Thursday, March 26, 2009

Why People Are Going to Hate You

Because you're floating a bill that would make transit planning a state function instead of a more local one. That is dumb on so many levels.
The main reason the measure is so politically fraught is that it seeks to take metro-area transit authority away from the powerful and long-entrenched Metropolitan Council. Hausman says the present concentration of transit dollars and planning power in the Met Council and the Counties Transit Improved Board (CTIB) creates inefficiencies and unwisely forces the whole state to hew to a long-range rail transit policy dictated by a handful of metro entities--particularly Hennepin County and the city of Minneapolis.
Why would you take the transit authority away from the regional planning agency? This makes absolutely no sense unless you want to steal funding for "other" transportation priorities. One of the problems in the Twin Cities is that the current righty Governor appoints members of the Metro Council which controls regional policy. Somehow fix that first.

5 comments:

Anonymous said...

Yet people have little problem with the Federal government doing transit planning. They might disagree with the particular approach being used at the moment, but everybody seems to take as a given that the US DOT has to be involved.

Peter said...

While the solution put forward in that article isn't very good, the reasoning is. The Met Council only governs a 7 county area, but now, depending on who you ask, the metro area is anywhere between 17 and 23 counties.

And since the Met Council is, as the article says a transit agency that doesn't advocate for transit, thanks to its members being appointed by a stupid Republican governor, the counties decided they were going to take charge themselves.

I hate that the Met Council is appointed by the governor, because it basically means that outstate super right Republicans are influencing transportation policy in my area.

If the legislature wants to reform the Met Council, they need to make it accountable to the people, not the governor, and expand it so it's relevant again. All the outer counties are afraid to join because it means more taxes, but they won't have much choice. Even if they never use our transit, the people in the core that do use the transit will help make it easier for them to drive into the core.

Also, thanks for bringing this up, I would have missed it if you hadn't

Anonymous said...

Don't do it! Look at the BS in New York right now! State legislatures deciding the fate of strictly regional agencies....it goes nowhere. Even if the MTA district is arbitrarily defined, it can't be any more arbitrary than state borders that were determined centuries ago.

Anonymous said...

While this bill does consider the problem of the Met Council acting as an arm of the governor who does not support transit, the solution as proposed is even worse.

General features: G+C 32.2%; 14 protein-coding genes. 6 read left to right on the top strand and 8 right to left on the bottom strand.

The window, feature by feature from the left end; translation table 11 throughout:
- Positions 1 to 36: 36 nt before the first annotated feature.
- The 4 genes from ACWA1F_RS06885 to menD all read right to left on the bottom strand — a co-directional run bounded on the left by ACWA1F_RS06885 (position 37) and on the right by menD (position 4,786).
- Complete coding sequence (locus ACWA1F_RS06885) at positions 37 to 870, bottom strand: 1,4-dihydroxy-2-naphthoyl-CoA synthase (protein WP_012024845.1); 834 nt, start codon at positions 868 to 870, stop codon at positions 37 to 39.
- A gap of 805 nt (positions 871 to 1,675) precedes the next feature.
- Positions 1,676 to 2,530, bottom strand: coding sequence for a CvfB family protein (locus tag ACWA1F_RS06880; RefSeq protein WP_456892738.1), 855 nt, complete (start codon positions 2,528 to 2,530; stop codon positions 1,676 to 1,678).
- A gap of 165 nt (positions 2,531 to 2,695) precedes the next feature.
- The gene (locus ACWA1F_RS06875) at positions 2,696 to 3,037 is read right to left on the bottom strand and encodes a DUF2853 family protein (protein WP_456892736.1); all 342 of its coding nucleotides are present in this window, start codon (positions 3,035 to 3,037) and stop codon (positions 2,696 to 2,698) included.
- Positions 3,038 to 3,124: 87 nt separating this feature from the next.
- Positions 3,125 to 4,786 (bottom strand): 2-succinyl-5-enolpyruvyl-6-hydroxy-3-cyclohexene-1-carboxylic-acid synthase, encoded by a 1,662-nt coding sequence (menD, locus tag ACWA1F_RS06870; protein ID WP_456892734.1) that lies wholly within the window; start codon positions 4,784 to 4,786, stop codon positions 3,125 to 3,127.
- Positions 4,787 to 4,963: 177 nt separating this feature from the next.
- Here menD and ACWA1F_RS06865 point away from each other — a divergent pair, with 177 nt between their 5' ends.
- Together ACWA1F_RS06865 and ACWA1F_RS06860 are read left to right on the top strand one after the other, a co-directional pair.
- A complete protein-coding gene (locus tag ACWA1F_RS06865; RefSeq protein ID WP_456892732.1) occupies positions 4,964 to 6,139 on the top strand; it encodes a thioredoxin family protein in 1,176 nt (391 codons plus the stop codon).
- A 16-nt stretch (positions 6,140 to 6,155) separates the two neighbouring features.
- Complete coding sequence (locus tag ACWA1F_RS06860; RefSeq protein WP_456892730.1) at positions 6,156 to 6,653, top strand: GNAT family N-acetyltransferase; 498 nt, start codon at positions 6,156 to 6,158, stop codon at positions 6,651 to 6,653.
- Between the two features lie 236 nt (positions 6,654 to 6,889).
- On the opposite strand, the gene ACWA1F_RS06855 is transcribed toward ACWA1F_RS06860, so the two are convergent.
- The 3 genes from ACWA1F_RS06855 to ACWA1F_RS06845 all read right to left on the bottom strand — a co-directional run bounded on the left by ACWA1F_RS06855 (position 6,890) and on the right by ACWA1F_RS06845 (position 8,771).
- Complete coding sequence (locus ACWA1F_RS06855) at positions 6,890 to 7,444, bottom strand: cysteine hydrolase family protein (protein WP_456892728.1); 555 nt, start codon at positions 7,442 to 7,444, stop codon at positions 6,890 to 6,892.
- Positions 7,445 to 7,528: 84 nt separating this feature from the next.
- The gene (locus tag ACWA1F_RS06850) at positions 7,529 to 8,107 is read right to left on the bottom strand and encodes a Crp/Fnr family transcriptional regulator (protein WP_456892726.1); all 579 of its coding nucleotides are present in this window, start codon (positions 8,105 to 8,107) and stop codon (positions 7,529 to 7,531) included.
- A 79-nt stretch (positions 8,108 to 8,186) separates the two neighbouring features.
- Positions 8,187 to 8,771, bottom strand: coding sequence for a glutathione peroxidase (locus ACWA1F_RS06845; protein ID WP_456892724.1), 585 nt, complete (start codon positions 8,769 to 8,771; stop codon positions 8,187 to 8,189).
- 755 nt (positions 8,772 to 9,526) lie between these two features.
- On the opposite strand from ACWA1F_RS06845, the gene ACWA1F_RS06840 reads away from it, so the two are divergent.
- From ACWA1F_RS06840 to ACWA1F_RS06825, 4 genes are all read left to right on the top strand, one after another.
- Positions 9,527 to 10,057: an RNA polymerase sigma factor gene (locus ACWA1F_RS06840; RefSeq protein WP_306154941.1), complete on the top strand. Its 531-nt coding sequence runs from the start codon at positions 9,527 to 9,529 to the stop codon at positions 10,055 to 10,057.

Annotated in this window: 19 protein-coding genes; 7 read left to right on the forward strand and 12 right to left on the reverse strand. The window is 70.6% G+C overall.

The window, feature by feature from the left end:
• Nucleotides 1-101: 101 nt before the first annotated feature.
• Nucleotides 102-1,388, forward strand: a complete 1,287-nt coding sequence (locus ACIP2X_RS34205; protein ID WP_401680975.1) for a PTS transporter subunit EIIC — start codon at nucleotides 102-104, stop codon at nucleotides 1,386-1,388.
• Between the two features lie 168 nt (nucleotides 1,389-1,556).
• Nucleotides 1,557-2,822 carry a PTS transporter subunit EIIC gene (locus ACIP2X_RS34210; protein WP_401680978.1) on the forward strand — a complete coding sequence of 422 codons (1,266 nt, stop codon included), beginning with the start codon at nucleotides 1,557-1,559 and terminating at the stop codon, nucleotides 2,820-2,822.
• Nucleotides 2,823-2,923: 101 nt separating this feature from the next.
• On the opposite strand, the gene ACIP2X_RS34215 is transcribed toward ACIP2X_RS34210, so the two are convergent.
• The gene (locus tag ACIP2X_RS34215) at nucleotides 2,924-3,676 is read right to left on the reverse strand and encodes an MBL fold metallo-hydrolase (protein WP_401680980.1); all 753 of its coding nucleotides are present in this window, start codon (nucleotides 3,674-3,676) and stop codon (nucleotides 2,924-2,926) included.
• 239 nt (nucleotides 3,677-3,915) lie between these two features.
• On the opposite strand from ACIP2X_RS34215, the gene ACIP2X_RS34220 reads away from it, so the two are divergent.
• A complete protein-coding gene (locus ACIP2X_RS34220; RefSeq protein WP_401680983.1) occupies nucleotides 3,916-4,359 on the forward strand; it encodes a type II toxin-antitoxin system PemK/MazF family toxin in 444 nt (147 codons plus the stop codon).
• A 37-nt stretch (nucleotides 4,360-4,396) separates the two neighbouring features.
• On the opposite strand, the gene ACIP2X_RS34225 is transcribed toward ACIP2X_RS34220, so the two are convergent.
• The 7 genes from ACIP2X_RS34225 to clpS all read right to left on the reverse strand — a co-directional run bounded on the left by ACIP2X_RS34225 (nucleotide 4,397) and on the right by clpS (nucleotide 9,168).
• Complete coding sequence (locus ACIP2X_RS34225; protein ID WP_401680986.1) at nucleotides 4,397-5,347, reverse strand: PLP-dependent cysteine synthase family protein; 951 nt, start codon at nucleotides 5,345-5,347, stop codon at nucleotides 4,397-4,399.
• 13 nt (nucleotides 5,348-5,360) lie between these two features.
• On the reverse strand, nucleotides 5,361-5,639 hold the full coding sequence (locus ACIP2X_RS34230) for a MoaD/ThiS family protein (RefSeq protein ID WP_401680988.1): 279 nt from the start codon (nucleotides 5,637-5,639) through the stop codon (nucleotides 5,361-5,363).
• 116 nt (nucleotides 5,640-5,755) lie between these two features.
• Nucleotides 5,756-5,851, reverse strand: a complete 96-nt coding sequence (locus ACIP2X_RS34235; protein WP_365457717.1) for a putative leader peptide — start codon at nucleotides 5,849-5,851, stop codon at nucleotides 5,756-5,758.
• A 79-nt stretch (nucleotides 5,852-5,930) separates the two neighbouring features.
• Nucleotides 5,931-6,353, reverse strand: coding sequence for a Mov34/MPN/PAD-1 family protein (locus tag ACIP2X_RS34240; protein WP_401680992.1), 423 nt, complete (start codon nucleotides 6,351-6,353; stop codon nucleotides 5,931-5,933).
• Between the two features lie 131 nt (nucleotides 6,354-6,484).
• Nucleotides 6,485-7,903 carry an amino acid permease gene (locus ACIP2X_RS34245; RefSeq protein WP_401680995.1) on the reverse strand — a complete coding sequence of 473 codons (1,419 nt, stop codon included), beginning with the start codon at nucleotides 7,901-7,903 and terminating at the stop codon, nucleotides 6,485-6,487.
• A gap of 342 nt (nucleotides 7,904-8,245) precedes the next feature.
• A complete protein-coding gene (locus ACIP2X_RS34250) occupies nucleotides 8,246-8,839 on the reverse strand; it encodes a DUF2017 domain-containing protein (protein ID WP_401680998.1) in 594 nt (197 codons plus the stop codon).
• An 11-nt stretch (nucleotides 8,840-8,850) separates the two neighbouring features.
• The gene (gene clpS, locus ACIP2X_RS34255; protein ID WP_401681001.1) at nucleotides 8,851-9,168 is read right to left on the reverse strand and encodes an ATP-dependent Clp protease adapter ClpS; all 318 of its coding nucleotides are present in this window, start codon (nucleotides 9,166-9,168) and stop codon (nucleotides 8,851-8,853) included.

The bill states, "'The authority shall be composed of members, selected as follows:
(1) the mayor of Minneapolis or a member of the Minneapolis City Council, chosen
by the Minneapolis City Council;
(2) the mayor of St. Paul or a member of the St. Paul City Council, chosen by the St. Paul City Council;
(3) one Hennepin county commissioner chosen by the Hennepin County Board;
(4) one Ramsey county commissioner chosen by the Ramsey County Board;
(5) county commissioners from Anoka, Carver, Dakota, Scott, and Washington counties; and
(6) two residents of greater Minnesota, one each from north and south of the metropolitan area, appointed by the governor."

The resulting board would have a voice of 4 city representatives, 5 suburban/exurban representatives and 2 outstate residents appointed by the governer (who would presumably share the governor's views). And this is the group that is supposed to govern transit investments in region where the existing transit structure is a hub and spoke model focused mostly on downtown Minneapolis and downtown St. Paul?

I can't think of a worse form of governance than the proposed structure. CTIB was created as a response to Met Council's lackluster interest in transit expansion and even though it is a duplication of government, at least is much more functional government than the Met Council.

I agree the current goverance structure of 5+ governing bodies is not the most efficient. I would be more than happy if the transit authority was not beholden to the current Met Council and either by removing Metro Transit or (better yet!) by reforming Met Council to be more representative of the Twin Cities region and transit users(such as by electing the Met Council at large).

This part doesn't make a lot of sense: the transit taxing district is expanded to all parts of the 7 counties (not just the developed parts). It does not consider the other counties that have seen new development, although that development is not likely to have enough density to be served by transit.

There is a good part to the bill:
"The Minnesota Transit Authority shall prepare a comprehensive integrated statewide mass transit plan and report that plan to the legislature by January 1, 2010. The plan shall include the requirement that local governments adopt land use and subdivision regulations to reduce reliance on automobiles by allowing transit-oriented developments on lands along dedicated transit routes, and to encourage redevelopment of existing parking areas for transit-oriented development." Can we just have this part, please?

Rhywun said...

Yeah, my first thought was NYC too. I'm actually beginning to think that these "metro" transit authorities are a really bad idea. As a city resident, how exactly do I benefit by subsidizing suburban and rural transit...?